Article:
As the March Madness tournament inches closer to a presumably dramatic finish with each day of truly maddening games, the hype has officially reached a fever pitch.
March Madness advertising is everywhere- YouTube ads, star college players are featured in national TV commercials, and there is nonstop talk about brackets wherever you go. In fact, the NCAA reported that a "conservative" estimate of brackets submitted this year is 30 million digital submissions. With the constant anticipation for spectators and fans, the true stars of the show are no longer just young adult student-athletes, they are now transformed into high-profile athletes that are meant not just to compete, but to entertain the masses.
The craziest thing that many spectators fail to realize is truly how much money the NCAA is able to make off of March Madness with the tournament continuously growing in popularity each year. DI college basketball is a billion dollar industry alone, and the more elaborate it gets, the more money is made off of it. CBS and Time Warner's Turner Sports are currently involved with the NCAA in the March Madness rights deal that has now been increased to a $19.6 billion total from 2016-2032.
This means that the NCAA is able to make about $1.1 billion each season of the contract on broadcasting and streaming rights alone. This number does not include marketing, athleticwear deals, or even the massive amount of team paraphernalia that is purchased across the country in anticipation of the tournament.
With so much money being made singularly off of the performance of these student-athletes, it is still disappointing how quickly the student-athlete compensation debate is erased from the March Madness narrative each year- despite the occasional tweet from a former student-athlete who is now able to speak freely about the frequently disregarded but most disparaging aspect of the NCAA.
The truth is, the NCAA quite literally made up the title of student-athlete as a means to justify not paying college athletes real money for their work.
Since the participants of these massive tournaments are technically students first, the NCAA believes that maintaining this "amateurism" and providing the athletes only with scholarships will uphold the integrity of college athletics.
In reality, this is not the case for DI athletes today. DI sports are now way too big, too high profile, and way too highly funded for true amateurism to exist. These student-athletes are increasingly participating in activities similar to their counterpart professional athletes yet still go unpaid, all under the guise of amateurism.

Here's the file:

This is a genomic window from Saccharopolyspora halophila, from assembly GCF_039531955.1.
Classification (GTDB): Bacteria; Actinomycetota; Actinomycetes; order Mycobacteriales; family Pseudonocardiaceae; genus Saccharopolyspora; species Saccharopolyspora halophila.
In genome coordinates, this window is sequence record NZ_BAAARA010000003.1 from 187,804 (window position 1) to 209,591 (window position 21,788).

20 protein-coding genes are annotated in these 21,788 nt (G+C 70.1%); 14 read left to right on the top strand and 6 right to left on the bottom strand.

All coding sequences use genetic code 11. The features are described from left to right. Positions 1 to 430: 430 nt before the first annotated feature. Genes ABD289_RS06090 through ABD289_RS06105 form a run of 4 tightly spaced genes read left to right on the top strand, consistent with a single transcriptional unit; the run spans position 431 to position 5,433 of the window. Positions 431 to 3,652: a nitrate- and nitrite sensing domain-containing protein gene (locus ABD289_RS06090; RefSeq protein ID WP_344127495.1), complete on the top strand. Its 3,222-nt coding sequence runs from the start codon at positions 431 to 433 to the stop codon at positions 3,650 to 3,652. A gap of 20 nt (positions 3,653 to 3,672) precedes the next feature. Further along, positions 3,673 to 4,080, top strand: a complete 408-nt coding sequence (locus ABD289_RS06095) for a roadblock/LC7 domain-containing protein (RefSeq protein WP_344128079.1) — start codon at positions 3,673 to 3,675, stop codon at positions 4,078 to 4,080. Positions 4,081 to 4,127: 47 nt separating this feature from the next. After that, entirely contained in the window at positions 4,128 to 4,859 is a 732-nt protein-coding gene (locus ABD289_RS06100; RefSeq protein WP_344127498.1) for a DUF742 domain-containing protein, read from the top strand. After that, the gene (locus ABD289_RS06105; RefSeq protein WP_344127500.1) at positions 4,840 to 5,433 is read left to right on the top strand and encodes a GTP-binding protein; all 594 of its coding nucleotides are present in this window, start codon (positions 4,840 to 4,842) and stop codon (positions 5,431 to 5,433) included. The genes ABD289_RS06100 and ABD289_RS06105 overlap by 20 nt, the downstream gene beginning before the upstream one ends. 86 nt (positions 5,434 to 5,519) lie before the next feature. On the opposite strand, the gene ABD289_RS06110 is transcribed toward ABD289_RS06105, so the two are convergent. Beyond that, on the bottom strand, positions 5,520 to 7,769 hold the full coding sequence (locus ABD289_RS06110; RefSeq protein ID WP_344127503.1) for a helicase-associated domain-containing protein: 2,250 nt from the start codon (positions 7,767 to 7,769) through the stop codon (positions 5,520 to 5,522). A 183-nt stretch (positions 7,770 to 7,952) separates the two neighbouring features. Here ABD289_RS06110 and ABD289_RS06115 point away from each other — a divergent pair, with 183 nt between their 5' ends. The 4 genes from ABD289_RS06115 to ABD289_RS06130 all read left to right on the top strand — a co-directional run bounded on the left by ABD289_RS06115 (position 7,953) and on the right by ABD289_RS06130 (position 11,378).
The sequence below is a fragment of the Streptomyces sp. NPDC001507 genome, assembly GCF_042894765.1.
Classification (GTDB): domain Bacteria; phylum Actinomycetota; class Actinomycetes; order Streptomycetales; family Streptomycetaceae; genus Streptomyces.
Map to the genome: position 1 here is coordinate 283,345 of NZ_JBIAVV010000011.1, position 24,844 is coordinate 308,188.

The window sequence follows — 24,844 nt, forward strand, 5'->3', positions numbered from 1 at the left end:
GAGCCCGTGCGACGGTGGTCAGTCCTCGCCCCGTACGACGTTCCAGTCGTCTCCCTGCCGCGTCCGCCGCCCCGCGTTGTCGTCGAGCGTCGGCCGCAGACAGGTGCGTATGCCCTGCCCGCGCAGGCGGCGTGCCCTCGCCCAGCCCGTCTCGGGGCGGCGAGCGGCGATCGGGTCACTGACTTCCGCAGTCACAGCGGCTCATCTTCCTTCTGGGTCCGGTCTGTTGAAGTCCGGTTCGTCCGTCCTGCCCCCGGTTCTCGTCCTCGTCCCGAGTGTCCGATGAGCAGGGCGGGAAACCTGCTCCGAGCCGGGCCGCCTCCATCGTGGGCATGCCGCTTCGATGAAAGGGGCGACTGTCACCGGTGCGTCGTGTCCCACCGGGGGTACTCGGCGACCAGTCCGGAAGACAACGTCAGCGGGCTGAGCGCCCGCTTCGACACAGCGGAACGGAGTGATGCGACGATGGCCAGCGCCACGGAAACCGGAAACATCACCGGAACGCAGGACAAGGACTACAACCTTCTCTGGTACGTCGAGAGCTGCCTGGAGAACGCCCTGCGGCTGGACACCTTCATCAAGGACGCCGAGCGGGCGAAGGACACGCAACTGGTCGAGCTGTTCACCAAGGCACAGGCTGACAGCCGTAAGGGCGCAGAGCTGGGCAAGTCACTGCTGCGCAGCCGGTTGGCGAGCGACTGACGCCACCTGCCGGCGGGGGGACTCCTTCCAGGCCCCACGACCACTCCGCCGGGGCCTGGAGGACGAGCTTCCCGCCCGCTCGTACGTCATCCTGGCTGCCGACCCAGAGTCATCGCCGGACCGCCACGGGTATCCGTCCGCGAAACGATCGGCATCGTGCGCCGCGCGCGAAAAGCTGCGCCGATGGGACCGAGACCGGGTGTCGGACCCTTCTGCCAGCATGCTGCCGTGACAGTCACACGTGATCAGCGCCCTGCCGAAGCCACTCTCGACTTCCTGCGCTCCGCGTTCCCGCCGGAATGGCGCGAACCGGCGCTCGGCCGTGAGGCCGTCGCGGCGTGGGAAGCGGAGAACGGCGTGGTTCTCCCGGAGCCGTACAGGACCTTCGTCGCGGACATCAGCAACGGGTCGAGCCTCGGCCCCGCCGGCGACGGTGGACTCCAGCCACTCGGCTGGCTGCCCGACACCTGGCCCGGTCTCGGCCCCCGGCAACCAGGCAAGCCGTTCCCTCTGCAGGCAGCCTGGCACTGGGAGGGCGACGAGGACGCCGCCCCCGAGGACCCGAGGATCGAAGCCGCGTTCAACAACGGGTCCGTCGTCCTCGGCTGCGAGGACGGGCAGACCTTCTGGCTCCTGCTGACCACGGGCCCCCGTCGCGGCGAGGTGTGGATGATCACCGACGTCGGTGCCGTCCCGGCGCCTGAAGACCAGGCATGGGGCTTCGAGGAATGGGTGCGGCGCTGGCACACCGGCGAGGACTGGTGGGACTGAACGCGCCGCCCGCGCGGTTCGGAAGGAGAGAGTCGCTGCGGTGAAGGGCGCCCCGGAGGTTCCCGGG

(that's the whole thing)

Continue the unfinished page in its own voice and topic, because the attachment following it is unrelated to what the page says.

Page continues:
Another important factor to consider is the coaching staff of these multi-million dollar teams. The fact that the head coaches of these teams are able to make millions of dollars every year should be extremely alarming itself when considering amateurism, because why is there such a massive pay gap between a university's professors that are actually teaching these student-athletes and their coaches, when they are supposedly amateurs that come to college with their education being the priority?
If a college coach is making millions, do the athletes that are executing the physical labor on a daily basis that actually makes the coach successful deserve nothing but a free education they can't even fully capitalize upon? Student-athletes can miss an entire month of classes to participate in the tournament, yet academics are still intended to come first. Even if some players do receive stipends with their scholarship, an average of a couple hundred dollars a month for spending change is not groundbreaking or significant in relation to the revenue they generate each season.
Unpaid athletes are featured in commercials, jerseys with their numbers are sold, their likenesses have appeared in video games, and it could not be more apparent that amateurism no longer truly exists when the biggest difference between a star college athlete during March Madness and a professional basketball player is the multi-million dollar contract only one of them is receiving.
Logically and morally, it is all simply wrong.
Due to NCAA rules, the athletes participating in March Madness legally aren't even allowed to participate in bracket games for their own tournament due to the possibility they could win money on them.
So, as we look forward to the championship game on Monday, April 2nd, remember that no matter which team you chose to cut down the net in Alamodome, remember that the NCAA is the real billion-dollar bracket winner that is already gearing up to make billions more off the work of unpaid student-athletes all over again this time next year.